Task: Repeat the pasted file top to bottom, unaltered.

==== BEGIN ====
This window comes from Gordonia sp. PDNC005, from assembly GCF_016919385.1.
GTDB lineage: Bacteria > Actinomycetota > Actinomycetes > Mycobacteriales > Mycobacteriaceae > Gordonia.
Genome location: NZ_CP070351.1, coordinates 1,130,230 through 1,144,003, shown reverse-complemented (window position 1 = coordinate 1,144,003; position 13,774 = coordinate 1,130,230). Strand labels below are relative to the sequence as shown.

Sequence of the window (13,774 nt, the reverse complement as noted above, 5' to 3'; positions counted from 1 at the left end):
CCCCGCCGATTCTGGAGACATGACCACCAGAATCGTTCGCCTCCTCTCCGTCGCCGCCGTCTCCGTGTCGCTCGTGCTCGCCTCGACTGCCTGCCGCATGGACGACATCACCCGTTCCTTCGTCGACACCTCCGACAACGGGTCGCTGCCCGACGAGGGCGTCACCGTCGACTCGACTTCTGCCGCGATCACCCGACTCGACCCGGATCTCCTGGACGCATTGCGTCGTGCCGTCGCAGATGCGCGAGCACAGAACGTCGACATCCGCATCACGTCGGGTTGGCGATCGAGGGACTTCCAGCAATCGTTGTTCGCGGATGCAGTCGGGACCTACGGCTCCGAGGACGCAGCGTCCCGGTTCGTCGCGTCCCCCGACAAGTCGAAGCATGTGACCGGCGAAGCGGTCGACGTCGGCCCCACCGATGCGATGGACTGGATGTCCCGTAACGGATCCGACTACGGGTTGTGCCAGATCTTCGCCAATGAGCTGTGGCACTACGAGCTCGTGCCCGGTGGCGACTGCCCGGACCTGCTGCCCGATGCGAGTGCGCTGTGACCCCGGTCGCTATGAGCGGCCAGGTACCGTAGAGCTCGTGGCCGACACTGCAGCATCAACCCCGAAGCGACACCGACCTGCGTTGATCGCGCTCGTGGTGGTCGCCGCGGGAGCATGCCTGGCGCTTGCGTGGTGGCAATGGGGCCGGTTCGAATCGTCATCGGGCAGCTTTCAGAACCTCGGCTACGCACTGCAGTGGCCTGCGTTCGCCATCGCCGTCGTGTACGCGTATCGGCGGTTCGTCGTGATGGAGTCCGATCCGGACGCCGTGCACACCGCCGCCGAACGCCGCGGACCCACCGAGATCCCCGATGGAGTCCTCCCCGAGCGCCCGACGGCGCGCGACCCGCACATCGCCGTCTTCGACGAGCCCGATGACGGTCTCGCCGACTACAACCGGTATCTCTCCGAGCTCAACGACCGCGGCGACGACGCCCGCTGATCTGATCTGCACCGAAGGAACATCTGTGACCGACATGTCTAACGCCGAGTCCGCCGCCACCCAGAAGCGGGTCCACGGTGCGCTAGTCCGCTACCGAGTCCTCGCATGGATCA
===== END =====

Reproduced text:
This window comes from Gordonia sp. PDNC005, from assembly GCF_016919385.1.
GTDB lineage: Bacteria > Actinomycetota > Actinomycetes > Mycobacteriales > Mycobacteriaceae > Gordonia.
Genome location: NZ_CP070351.1, coordinates 1,130,230 through 1,144,003, shown reverse-complemented (window position 1 = coordinate 1,144,003; position 13,774 = coordinate 1,130,230). Strand labels below are relative to the sequence as shown.

Sequence of the window (13,774 nt, the reverse complement as noted above, 5' to 3'; positions counted from 1 at the left end):
CCCCGCCGATTCTGGAGACATGACCACCAGAATCGTTCGCCTCCTCTCCGTCGCCGCCGTCTCCGTGTCGCTCGTGCTCGCCTCGACTGCCTGCCGCATGGACGACATCACCCGTTCCTTCGTCGACACCTCCGACAACGGGTCGCTGCCCGACGAGGGCGTCACCGTCGACTCGACTTCTGCCGCGATCACCCGACTCGACCCGGATCTCCTGGACGCATTGCGTCGTGCCGTCGCAGATGCGCGAGCACAGAACGTCGACATCCGCATCACGTCGGGTTGGCGATCGAGGGACTTCCAGCAATCGTTGTTCGCGGATGCAGTCGGGACCTACGGCTCCGAGGACGCAGCGTCCCGGTTCGTCGCGTCCCCCGACAAGTCGAAGCATGTGACCGGCGAAGCGGTCGACGTCGGCCCCACCGATGCGATGGACTGGATGTCCCGTAACGGATCCGACTACGGGTTGTGCCAGATCTTCGCCAATGAGCTGTGGCACTACGAGCTCGTGCCCGGTGGCGACTGCCCGGACCTGCTGCCCGATGCGAGTGCGCTGTGACCCCGGTCGCTATGAGCGGCCAGGTACCGTAGAGCTCGTGGCCGACACTGCAGCATCAACCCCGAAGCGACACCGACCTGCGTTGATCGCGCTCGTGGTGGTCGCCGCGGGAGCATGCCTGGCGCTTGCGTGGTGGCAATGGGGCCGGTTCGAATCGTCATCGGGCAGCTTTCAGAACCTCGGCTACGCACTGCAGTGGCCTGCGTTCGCCATCGCCGTCGTGTACGCGTATCGGCGGTTCGTCGTGATGGAGTCCGATCCGGACGCCGTGCACACCGCCGCCGAACGCCGCGGACCCACCGAGATCCCCGATGGAGTCCTCCCCGAGCGCCCGACGGCGCGCGACCCGCACATCGCCGTCTTCGACGAGCCCGATGACGGTCTCGCCGACTACAACCGGTATCTCTCCGAGCTCAACGACCGCGGCGACGACGCCCGCTGATCTGATCTGCACCGAAGGAACATCTGTGACCGACATGTCTAACGCCGAGTCCGCCGCCACCCAGAAGCGGGTCCACGGTGCGCTAGTCCGCTACCGAGTCCTCGCATGGATCA